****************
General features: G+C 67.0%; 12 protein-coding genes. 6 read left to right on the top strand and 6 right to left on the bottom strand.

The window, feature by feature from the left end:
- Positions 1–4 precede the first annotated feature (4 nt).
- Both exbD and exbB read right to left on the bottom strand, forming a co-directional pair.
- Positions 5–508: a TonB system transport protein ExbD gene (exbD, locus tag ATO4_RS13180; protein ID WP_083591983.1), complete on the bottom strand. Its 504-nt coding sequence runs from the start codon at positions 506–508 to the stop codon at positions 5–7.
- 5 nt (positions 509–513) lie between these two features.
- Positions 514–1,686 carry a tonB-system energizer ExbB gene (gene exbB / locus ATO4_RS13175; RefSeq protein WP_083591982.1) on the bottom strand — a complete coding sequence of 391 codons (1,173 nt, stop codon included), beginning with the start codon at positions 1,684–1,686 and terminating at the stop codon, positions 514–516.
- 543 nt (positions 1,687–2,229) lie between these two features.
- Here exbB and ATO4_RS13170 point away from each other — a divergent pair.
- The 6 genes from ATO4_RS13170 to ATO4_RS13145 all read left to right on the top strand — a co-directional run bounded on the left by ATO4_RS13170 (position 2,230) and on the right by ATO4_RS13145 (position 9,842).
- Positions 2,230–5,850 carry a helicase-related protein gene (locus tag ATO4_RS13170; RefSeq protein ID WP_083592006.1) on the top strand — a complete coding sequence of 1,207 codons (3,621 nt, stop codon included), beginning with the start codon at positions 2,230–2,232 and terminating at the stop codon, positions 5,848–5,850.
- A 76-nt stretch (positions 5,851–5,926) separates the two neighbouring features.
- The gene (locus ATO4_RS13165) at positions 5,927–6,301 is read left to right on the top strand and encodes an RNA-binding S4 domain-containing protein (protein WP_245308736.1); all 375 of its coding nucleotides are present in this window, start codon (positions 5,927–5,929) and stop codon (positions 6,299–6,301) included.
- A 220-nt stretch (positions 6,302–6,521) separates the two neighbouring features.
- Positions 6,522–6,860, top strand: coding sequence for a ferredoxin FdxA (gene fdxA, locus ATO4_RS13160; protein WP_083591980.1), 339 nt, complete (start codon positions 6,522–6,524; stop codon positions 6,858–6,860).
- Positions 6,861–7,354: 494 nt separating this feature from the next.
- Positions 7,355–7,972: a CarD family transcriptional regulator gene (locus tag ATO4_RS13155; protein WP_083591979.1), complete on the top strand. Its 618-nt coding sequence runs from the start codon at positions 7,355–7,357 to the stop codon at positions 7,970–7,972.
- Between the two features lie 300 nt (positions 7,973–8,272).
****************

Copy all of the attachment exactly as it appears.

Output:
General features: G+C 67.0%; 12 protein-coding genes. 6 read left to right on the top strand and 6 right to left on the bottom strand.

The window, feature by feature from the left end:
- Positions 1–4 precede the first annotated feature (4 nt).
- Both exbD and exbB read right to left on the bottom strand, forming a co-directional pair.
- Positions 5–508: a TonB system transport protein ExbD gene (exbD, locus tag ATO4_RS13180; protein ID WP_083591983.1), complete on the bottom strand. Its 504-nt coding sequence runs from the start codon at positions 506–508 to the stop codon at positions 5–7.
- 5 nt (positions 509–513) lie between these two features.
- Positions 514–1,686 carry a tonB-system energizer ExbB gene (gene exbB / locus ATO4_RS13175; RefSeq protein WP_083591982.1) on the bottom strand — a complete coding sequence of 391 codons (1,173 nt, stop codon included), beginning with the start codon at positions 1,684–1,686 and terminating at the stop codon, positions 514–516.
- 543 nt (positions 1,687–2,229) lie between these two features.
- Here exbB and ATO4_RS13170 point away from each other — a divergent pair.
- The 6 genes from ATO4_RS13170 to ATO4_RS13145 all read left to right on the top strand — a co-directional run bounded on the left by ATO4_RS13170 (position 2,230) and on the right by ATO4_RS13145 (position 9,842).
- Positions 2,230–5,850 carry a helicase-related protein gene (locus tag ATO4_RS13170; RefSeq protein ID WP_083592006.1) on the top strand — a complete coding sequence of 1,207 codons (3,621 nt, stop codon included), beginning with the start codon at positions 2,230–2,232 and terminating at the stop codon, positions 5,848–5,850.
- A 76-nt stretch (positions 5,851–5,926) separates the two neighbouring features.
- The gene (locus ATO4_RS13165) at positions 5,927–6,301 is read left to right on the top strand and encodes an RNA-binding S4 domain-containing protein (protein WP_245308736.1); all 375 of its coding nucleotides are present in this window, start codon (positions 5,927–5,929) and stop codon (positions 6,299–6,301) included.
- A 220-nt stretch (positions 6,302–6,521) separates the two neighbouring features.
- Positions 6,522–6,860, top strand: coding sequence for a ferredoxin FdxA (gene fdxA, locus ATO4_RS13160; protein WP_083591980.1), 339 nt, complete (start codon positions 6,522–6,524; stop codon positions 6,858–6,860).
- Positions 6,861–7,354: 494 nt separating this feature from the next.
- Positions 7,355–7,972: a CarD family transcriptional regulator gene (locus tag ATO4_RS13155; protein WP_083591979.1), complete on the top strand. Its 618-nt coding sequence runs from the start codon at positions 7,355–7,357 to the stop codon at positions 7,970–7,972.
- Between the two features lie 300 nt (positions 7,973–8,272).